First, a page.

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Bluehost, DreamHost or SiteGround: Which is the Best WordPress Host?

Bluehost, DreamHost and SiteGround are the only three web hosts openly endorsed on the official hosting page of WordPress.org. However, there isn’t much said about how to choose between the three. 🤷‍♂️

Is any one of these companies better than the other two? Are there specific types of user who are going to have a better experience with one company over the others? Is there really a difference if you end up using Bluehost vs DreamHost vs SiteGround? 🤔

I’m going to answer all of these questions and more in the following guide.

Here’s everything you need to know about picking between Bluehost, DreamHost and SiteGround.

Bluehost vs DreamHost vs SiteGround in a Nutshell

Let’s start with the similarities first:

Bluehost, DreamHost and SiteGround are all reputable hosting firms that have been on the market for years. To be more specific: Bluehost has been operating since 2003, DreamHost since 1997 and SiteGround since 2004.

All three companies also offer a range of hosting plans for WordPress websites of all shapes and sizes.

Basically, no matter what kind of WordPress site you’re planning to launch — be it a standard business site, a WooCommerce store, a membership site or anything else — you’re going to be able to do it with Bluehost, DreamHost or SiteGround.

That said, these companies aren’t just offering the same service in different packaging.

  • Bluehost is the biggest company of the three and also one that offers the widest portfolio of services. Apart from hosting for WordPress sites, Bluehost also has classic shared setups for all types of websites, VPS hosting, dedicated servers, domain names, its own website builder tool, and even SEO services and pay-per-click services.
  • DreamHost is similarly set on servicing other customers apart from WordPress users, and also offers a range of setups, although these are a bit smaller than Bluehost’s. DreamHost has shared hosting, VPS hosting, domain names, plus it offers its own website builder as well. (See how DreamHost stacks up against WordPress.com.)
  • SiteGround is the most boutique of the three, catering primarily to WordPress sites. While technically you can run a different kind of site on SiteGround as well, the platform is most known for its WordPress ability… and it really is serious about this. SiteGround has setups for classic WordPress, WooCommerce stores, cloud setups and servers for resellers.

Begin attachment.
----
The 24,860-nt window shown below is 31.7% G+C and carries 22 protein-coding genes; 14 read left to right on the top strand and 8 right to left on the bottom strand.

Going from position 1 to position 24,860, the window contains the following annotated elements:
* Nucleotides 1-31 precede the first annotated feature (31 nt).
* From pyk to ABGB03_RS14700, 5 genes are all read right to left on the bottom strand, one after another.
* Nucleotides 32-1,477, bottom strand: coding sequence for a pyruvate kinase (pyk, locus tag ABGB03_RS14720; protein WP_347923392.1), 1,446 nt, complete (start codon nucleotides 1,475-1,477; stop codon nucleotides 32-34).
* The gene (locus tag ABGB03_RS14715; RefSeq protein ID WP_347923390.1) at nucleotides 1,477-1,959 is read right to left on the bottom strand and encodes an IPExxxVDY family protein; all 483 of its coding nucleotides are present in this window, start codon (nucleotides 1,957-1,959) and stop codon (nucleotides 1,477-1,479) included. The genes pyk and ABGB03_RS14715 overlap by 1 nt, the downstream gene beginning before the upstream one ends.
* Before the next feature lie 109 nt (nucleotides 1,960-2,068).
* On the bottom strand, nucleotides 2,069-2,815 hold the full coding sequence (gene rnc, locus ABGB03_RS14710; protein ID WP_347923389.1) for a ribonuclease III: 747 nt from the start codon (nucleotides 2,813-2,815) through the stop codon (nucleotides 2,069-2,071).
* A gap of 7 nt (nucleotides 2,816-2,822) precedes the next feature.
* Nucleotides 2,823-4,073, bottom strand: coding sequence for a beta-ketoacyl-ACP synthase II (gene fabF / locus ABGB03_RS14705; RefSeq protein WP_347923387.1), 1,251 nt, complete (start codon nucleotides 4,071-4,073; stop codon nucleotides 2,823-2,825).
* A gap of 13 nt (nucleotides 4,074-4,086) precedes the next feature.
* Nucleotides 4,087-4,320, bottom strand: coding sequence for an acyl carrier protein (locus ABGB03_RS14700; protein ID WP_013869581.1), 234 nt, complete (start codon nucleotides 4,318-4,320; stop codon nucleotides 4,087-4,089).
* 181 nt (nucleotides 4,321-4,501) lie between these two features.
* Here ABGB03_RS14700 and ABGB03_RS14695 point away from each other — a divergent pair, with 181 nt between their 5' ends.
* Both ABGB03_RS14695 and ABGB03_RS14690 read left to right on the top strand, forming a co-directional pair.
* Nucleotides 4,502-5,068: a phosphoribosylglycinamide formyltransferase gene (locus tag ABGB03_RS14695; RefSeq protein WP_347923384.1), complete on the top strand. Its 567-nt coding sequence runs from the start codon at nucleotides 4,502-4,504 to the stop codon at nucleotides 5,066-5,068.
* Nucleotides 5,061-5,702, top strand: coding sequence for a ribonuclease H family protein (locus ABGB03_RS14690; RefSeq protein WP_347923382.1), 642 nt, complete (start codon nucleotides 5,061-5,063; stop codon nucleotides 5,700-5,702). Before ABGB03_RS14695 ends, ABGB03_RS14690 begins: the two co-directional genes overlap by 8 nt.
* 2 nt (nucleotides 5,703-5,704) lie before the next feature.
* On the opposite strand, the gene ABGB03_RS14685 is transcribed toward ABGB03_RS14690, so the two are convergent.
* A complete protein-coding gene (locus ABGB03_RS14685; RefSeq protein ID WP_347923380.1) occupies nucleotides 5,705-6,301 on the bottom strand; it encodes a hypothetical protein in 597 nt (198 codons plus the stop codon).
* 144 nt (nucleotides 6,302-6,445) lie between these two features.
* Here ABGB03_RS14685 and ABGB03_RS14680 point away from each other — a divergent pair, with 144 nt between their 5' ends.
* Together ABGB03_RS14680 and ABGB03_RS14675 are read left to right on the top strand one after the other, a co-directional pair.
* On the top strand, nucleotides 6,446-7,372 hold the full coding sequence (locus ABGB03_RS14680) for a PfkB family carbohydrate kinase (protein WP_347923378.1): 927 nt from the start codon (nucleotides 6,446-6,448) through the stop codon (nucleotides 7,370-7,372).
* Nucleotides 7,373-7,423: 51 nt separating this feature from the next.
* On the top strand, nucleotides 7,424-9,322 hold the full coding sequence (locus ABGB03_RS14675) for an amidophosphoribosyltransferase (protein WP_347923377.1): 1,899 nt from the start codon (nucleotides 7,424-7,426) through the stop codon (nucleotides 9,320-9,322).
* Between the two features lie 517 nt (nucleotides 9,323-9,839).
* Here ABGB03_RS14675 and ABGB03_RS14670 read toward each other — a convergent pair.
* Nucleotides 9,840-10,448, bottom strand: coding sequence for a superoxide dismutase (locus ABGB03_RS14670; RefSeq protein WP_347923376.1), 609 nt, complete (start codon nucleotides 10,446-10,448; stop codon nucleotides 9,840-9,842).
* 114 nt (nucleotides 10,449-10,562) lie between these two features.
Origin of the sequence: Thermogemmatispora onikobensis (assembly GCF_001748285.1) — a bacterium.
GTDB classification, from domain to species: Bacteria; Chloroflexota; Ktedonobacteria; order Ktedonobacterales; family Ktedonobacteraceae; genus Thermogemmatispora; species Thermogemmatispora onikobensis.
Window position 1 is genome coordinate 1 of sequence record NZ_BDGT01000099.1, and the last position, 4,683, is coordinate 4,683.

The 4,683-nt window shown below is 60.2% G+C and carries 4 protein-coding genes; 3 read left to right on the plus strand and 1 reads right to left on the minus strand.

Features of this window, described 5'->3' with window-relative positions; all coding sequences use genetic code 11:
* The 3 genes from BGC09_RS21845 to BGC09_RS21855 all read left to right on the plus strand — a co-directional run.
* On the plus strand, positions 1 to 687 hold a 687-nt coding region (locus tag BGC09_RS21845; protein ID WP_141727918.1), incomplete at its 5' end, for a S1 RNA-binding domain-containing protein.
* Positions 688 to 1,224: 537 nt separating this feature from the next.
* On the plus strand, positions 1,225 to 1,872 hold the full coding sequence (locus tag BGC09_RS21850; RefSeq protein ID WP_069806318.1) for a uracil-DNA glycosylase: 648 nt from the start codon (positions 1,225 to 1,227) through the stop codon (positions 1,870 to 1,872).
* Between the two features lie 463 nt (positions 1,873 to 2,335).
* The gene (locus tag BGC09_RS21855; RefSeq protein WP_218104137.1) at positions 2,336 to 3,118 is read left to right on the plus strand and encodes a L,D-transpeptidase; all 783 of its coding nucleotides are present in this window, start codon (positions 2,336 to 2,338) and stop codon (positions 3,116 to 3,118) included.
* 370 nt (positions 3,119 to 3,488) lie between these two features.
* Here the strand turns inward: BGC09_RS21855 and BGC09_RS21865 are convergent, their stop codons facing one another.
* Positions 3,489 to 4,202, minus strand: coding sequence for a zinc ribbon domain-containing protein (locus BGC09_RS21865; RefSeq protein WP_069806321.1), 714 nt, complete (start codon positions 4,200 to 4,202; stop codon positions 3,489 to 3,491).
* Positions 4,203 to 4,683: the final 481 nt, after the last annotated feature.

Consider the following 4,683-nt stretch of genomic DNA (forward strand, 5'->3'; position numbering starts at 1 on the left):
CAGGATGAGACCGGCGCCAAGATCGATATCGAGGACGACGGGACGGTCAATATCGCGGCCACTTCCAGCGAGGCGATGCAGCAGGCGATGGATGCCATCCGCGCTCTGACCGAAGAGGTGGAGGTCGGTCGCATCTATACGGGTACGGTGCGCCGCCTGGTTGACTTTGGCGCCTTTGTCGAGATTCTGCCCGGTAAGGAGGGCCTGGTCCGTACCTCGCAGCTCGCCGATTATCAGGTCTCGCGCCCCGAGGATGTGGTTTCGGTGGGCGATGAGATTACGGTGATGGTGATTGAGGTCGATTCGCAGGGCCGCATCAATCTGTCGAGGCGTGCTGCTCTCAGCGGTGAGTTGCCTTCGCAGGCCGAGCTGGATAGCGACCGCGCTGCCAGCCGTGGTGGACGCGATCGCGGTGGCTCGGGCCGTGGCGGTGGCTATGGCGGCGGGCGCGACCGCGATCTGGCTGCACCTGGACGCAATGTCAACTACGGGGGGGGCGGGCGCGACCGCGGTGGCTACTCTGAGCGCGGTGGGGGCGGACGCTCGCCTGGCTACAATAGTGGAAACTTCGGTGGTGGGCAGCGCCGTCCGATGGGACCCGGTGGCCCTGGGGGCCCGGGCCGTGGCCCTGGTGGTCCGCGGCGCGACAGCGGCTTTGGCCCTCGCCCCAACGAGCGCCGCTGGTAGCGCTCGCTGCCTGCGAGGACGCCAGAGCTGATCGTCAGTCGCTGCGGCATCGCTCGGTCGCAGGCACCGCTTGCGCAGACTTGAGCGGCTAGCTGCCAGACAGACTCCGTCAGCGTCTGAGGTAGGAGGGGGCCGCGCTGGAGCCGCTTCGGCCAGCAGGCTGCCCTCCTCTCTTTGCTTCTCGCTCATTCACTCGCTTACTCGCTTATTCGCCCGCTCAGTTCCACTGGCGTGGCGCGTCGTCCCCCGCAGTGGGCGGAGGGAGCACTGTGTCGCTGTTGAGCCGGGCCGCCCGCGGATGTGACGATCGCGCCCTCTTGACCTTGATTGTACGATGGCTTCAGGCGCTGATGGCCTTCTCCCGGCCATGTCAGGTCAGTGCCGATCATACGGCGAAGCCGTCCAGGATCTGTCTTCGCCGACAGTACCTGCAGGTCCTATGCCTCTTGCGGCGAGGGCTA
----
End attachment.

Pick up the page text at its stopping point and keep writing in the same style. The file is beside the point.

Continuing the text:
This is still probably not enough info to help you to decide between Bluehost vs DreamHost vs SiteGround, so let’s now look at the specific features these companies have in store:

Features and Pricing of Bluehost vs DreamHost vs SiteGround

ℹ️ In this comparison, I’m going to focus mostly on the WordPress-relevant offering of the hosts, since this is what most readers are interested in.

First, let’s cover what it says on the tin and how much you’ll have to pay to get basic hosting for WordPress:


  • $2.95 a month.
  • One website.
  • 50 GB of disk space.
  • Unmetered bandwidth.
  • Free domain name.
  • Domain privacy for $15 per domain per year.
  • Daily backups via CodeGuard for $35.88 per year.
  • Basic email hosting included (five accounts).
  • Automatic WordPress installation.
  • 24/7 phone and live chat support.


  • $2.59 a month.
  • One website.
  • 50 GB of disk space.
  • Unmetered bandwidth.
  • Free domain name.
  • Free domain privacy.
  • Free automated daily backups.
  • Email hosting at $1.67 a month.
  • Automatic WordPress installation.
  • Free automated WordPress migrations.
  • Customer support via chat (5.30am to 9.30pm PT) and email.


  • $3.99 a month.
  • One website.
  • 10 GB of disk space.
  • Unmetered traffic, but somehow rated for ~10,000 visits monthly.
  • Free WordPress installation.
  • Free site migrator.
  • WordPress autoupdates.
  • Domain privacy from $12 per domain per year.
  • Free daily backups.
  • Free email hosting.
  • WP-CLI and SSH.
  • Unlimited databases.

At first, all these offers look rather similar, because they do deliver the same set of core features:

  • You can host a single site on each of them.
  • The disk space is similar — although SiteGround offers a bit less here.
  • The bandwidth is ‘unmetered’.
  • You get WordPress preinstalled.

However, when you start looking more closely, you’ll spot a couple of differences. Particularly, Bluehost vs DreamHost vs SiteGround differ in how they handle email hosting, domain names, domain privacy protections and automatic backups:

Free domain name
Free email
Free domain privacy
Free backups

Unfortunately, there’s no winner here, and none of the platforms bundle all of these things in for free. The closest you can get to that is if you opt for the second tier of DreamHost hosting, which is $3.95 a month. You get email hosting included in this one, which is the only missing element with the cheaper tier of DreamHost’s offering.

Also, you don’t have to necessarily worry that backups are paid at Bluehost. You can easily ditch Bluehost’s paid setup and install a free WordPress backup plugin instead. UpdraftPlus is a great solution for this purpose.

Overall, Bluehost is still going to be the cheapest platform on this list for most users when you consider the most common needs.

That being said, what you’re looking at here are only the introductory prices of all three platforms. So, this is what you pay when you first sign up with the platform as a new customer, but, once that initial contract is up and it’s time to renew, your bill will grow. Specifically:

  • Bluehost: Renewal prices from $8.99 a month to $9.99 a month depending on your new contract length. You can also opt to pay month-to-month at $10.99.
  • DreamHost: Renewal prices from $5.99 a month to $7.99 a month depending on contract length.
  • SiteGround: Renewal prices from $12.99 a month.

As you can see, these prices look a lot different compared with the intro offers. However, this isn’t necessarily something to worry about right now since you can postpone the first renewal until your third year with the host is up.